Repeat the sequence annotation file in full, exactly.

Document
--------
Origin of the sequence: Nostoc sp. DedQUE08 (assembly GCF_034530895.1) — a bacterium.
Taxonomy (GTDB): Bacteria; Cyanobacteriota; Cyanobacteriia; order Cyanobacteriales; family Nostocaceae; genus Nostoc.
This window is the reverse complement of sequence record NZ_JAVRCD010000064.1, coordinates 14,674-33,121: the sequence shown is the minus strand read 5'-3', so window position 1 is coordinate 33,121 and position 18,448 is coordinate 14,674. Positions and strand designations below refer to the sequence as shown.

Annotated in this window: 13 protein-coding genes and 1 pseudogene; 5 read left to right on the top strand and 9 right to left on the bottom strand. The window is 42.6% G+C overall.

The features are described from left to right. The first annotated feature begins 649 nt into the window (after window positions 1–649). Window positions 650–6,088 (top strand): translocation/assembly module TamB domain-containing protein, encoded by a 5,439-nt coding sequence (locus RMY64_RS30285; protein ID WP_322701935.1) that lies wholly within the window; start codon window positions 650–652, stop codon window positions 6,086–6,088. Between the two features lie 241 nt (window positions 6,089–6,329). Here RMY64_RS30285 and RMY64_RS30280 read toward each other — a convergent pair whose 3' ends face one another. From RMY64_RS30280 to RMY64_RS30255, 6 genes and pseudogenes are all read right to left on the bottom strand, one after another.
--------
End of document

Origin of the sequence: Nostoc sp. DedQUE08 (assembly GCF_034530895.1) — a bacterium.
Taxonomy (GTDB): Bacteria; Cyanobacteriota; Cyanobacteriia; order Cyanobacteriales; family Nostocaceae; genus Nostoc.
This window is the reverse complement of sequence record NZ_JAVRCD010000064.1, coordinates 14,674-33,121: the sequence shown is the minus strand read 5'-3', so window position 1 is coordinate 33,121 and position 18,448 is coordinate 14,674. Positions and strand designations below refer to the sequence as shown.

Annotated in this window: 13 protein-coding genes and 1 pseudogene; 5 read left to right on the top strand and 9 right to left on the bottom strand. The window is 42.6% G+C overall.

The features are described from left to right. The first annotated feature begins 649 nt into the window (after window positions 1–649). Window positions 650–6,088 (top strand): translocation/assembly module TamB domain-containing protein, encoded by a 5,439-nt coding sequence (locus RMY64_RS30285; protein ID WP_322701935.1) that lies wholly within the window; start codon window positions 650–652, stop codon window positions 6,086–6,088. Between the two features lie 241 nt (window positions 6,089–6,329). Here RMY64_RS30285 and RMY64_RS30280 read toward each other — a convergent pair whose 3' ends face one another. From RMY64_RS30280 to RMY64_RS30255, 6 genes and pseudogenes are all read right to left on the bottom strand, one after another.